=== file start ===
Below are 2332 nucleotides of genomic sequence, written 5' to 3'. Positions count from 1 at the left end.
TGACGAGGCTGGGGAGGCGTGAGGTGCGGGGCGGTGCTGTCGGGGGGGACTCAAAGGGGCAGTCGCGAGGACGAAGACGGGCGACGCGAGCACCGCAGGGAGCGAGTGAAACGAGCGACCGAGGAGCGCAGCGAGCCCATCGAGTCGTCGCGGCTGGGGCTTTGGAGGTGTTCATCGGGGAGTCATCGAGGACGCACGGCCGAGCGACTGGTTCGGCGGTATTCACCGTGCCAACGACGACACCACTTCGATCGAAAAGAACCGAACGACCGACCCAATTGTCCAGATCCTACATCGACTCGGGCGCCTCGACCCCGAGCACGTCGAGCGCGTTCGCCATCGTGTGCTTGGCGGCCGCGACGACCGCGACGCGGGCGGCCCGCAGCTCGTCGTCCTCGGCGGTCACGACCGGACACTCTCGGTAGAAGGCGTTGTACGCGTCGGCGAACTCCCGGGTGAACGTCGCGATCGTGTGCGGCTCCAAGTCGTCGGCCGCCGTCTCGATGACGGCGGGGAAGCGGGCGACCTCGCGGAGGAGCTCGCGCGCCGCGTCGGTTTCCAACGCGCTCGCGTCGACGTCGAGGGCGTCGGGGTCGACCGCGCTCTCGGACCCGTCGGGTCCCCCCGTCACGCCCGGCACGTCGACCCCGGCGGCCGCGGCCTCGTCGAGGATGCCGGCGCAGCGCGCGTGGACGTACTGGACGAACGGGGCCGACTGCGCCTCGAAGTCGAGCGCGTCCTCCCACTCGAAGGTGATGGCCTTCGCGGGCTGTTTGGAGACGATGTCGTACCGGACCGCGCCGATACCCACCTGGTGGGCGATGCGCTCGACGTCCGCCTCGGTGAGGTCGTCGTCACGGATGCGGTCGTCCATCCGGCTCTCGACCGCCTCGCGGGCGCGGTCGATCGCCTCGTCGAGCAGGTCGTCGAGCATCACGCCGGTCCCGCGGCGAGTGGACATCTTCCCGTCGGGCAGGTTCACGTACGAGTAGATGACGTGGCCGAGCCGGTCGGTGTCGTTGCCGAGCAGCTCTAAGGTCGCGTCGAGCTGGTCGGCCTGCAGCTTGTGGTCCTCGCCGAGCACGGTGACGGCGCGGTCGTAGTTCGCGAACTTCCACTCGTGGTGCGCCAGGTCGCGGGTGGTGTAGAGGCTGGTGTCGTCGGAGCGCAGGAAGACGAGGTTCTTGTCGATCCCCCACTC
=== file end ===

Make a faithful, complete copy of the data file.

Below are 2332 nucleotides of genomic sequence, written 5' to 3'. Positions count from 1 at the left end.
TGACGAGGCTGGGGAGGCGTGAGGTGCGGGGCGGTGCTGTCGGGGGGGACTCAAAGGGGCAGTCGCGAGGACGAAGACGGGCGACGCGAGCACCGCAGGGAGCGAGTGAAACGAGCGACCGAGGAGCGCAGCGAGCCCATCGAGTCGTCGCGGCTGGGGCTTTGGAGGTGTTCATCGGGGAGTCATCGAGGACGCACGGCCGAGCGACTGGTTCGGCGGTATTCACCGTGCCAACGACGACACCACTTCGATCGAAAAGAACCGAACGACCGACCCAATTGTCCAGATCCTACATCGACTCGGGCGCCTCGACCCCGAGCACGTCGAGCGCGTTCGCCATCGTGTGCTTGGCGGCCGCGACGACCGCGACGCGGGCGGCCCGCAGCTCGTCGTCCTCGGCGGTCACGACCGGACACTCTCGGTAGAAGGCGTTGTACGCGTCGGCGAACTCCCGGGTGAACGTCGCGATCGTGTGCGGCTCCAAGTCGTCGGCCGCCGTCTCGATGACGGCGGGGAAGCGGGCGACCTCGCGGAGGAGCTCGCGCGCCGCGTCGGTTTCCAACGCGCTCGCGTCGACGTCGAGGGCGTCGGGGTCGACCGCGCTCTCGGACCCGTCGGGTCCCCCCGTCACGCCCGGCACGTCGACCCCGGCGGCCGCGGCCTCGTCGAGGATGCCGGCGCAGCGCGCGTGGACGTACTGGACGAACGGGGCCGACTGCGCCTCGAAGTCGAGCGCGTCCTCCCACTCGAAGGTGATGGCCTTCGCGGGCTGTTTGGAGACGATGTCGTACCGGACCGCGCCGATACCCACCTGGTGGGCGATGCGCTCGACGTCCGCCTCGGTGAGGTCGTCGTCACGGATGCGGTCGTCCATCCGGCTCTCGACCGCCTCGCGGGCGCGGTCGATCGCCTCGTCGAGCAGGTCGTCGAGCATCACGCCGGTCCCGCGGCGAGTGGACATCTTCCCGTCGGGCAGGTTCACGTACGAGTAGATGACGTGGCCGAGCCGGTCGGTGTCGTTGCCGAGCAGCTCTAAGGTCGCGTCGAGCTGGTCGGCCTGCAGCTTGTGGTCCTCGCCGAGCACGGTGACGGCGCGGTCGTAGTTCGCGAACTTCCACTCGTGGTGCGCCAGGTCGCGGGTGGTGTAGAGGCTGGTGTCGTCGGAGCGCAGGAAGACGAGGTTCTTGTCGATCCCCCACTC